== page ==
violated the Eighth Amendment because it "strips the citizen of his status in the national
and international community." Id. The Court also based its decision on the "everincreasing fear and distress" suffered by the defendant. Id. at 598-599.
Successful court challenges to supermax confinement have been rare. In
Madrid v. Gomez, where 1,000 to 1,500 prisoners were isolated in windowless cells

for 22 hours each day, and with an extensive evidentiary record ofthe impact of that
isolation on prisoners, the Court found the record sufficient to establish an Eighth
Amendment violation only with regard to mentally ill inmates. Madrid found that


placing mentally ill prisoners in solitary confinement was "shocking and indecent
[and] simply has no place in civilized society." 889 F. Supp. at 1266. Placing a
mentally ill inmate in solitary confinement, the district court found, "is the mental
equivalent of putting an asthmatic in a place with little air to breathe." 889 F.Supp.
at 1255. The Court also found that the prison authorities displayed "deliberate
indifference" and a "callous lack of concern for the mental health of those inmates
that are particularly at risk in the [isolation unit]." 889 F.Supp. at 1267.
InJones EI v. Berge, 164 F.Supp.2d 1096, 1125 (W.D.Wis. 2001), the district

court described the extreme conditions at the Supermax Correctional Institution in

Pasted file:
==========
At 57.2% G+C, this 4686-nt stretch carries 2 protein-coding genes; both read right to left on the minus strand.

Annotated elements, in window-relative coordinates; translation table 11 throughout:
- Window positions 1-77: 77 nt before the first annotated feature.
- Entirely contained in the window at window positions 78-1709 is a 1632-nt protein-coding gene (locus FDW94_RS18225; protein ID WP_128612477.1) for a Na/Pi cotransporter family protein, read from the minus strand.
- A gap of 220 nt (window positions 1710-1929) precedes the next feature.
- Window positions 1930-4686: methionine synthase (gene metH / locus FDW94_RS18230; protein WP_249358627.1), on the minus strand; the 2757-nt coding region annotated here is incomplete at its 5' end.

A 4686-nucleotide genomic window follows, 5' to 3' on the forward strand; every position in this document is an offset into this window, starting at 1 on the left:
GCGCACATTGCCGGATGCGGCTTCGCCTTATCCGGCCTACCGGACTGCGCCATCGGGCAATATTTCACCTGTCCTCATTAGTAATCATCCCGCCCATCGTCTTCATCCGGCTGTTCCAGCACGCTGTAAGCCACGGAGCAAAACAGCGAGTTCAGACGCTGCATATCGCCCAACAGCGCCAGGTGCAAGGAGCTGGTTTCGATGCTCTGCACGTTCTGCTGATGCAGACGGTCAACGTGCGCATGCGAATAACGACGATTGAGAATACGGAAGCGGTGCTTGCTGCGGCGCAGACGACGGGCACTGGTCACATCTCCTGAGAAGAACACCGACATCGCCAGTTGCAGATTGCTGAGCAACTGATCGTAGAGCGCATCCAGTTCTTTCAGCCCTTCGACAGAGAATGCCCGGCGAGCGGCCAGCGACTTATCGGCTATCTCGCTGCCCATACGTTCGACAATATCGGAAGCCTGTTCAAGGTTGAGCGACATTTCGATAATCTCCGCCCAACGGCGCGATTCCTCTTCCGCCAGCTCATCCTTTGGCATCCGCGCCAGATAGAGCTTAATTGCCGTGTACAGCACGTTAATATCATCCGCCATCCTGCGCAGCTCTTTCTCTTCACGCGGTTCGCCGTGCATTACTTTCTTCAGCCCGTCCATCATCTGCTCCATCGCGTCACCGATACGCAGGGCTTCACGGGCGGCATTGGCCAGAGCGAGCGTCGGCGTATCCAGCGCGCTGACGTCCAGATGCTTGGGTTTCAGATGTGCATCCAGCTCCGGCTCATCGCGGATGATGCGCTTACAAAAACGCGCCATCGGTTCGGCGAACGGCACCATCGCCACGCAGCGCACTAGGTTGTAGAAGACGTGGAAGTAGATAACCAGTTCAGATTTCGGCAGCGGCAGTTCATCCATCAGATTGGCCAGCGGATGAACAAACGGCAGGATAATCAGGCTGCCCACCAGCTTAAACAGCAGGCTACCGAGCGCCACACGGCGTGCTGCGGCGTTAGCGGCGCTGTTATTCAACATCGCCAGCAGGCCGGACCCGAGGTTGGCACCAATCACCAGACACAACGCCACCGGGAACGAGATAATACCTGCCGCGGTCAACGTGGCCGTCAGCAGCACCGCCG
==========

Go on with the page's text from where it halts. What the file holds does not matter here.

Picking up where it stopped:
Wisconsin, which constituted "almost complete isolation and sensory deprivation."
Id. at 1117. The inmates spend "all but four hours a week" confined to a cell; they

experience "almost total idleness"; "[t]he cells are illuminated 24 hours a day"; and
inmates are not allowed to possess "clocks, radios, watches, cassette players or
televisions." Id. at 1098. Finding that "[t]he conditions at Supermax are so severe
and restrictive that they exacerbate the symptoms that mentally ill inmates exhibit,"
the Court granted the plaintiffs' motion for a preliminary injunction and ordered
mentally ill inmates removed from the prison. Id. at 1116.
In Ruiz v. Johnson, 37 F. Supp.2d 855 (S.D.Tex. 1999), the district court
described in vivid detail the conditions of solitary confinement in Texas prisons, and
concluded that the evidence showed that "an incarceration that inflicts daily,
permanently damaging, physical injury and pain is unconstitutional. Such a practice
would be designated as torture." 37 F.Supp.2d 855, 914 (S.D.Tex. 1999). See also
Hi/ao v. Marcos, 103 F.3d 789, 795 (9 th Cir. 1996) (in alien tort claim by victim of


Ferdinand Marcos, finding that "it seems clear that all ofthe abuses ... including the
eight years during which he was held in solitary or near solitary confinement constituted a single course of conduct of torture").
The district court decisions in Madrid, Jones El and Ruiz represent rare
examples of judicial scrutiny ofthe reality of supermax confinement. In general, the
courts have been unreceptive to supermax cases and have found constitutional
cases involving indefinite 23-hour confinement. See, e.g., Ajaj v. United States, 293
Fed.Appx.575, 582-84 (10 th Cir. 2008) (conditions imposing "lockdown 23 hours per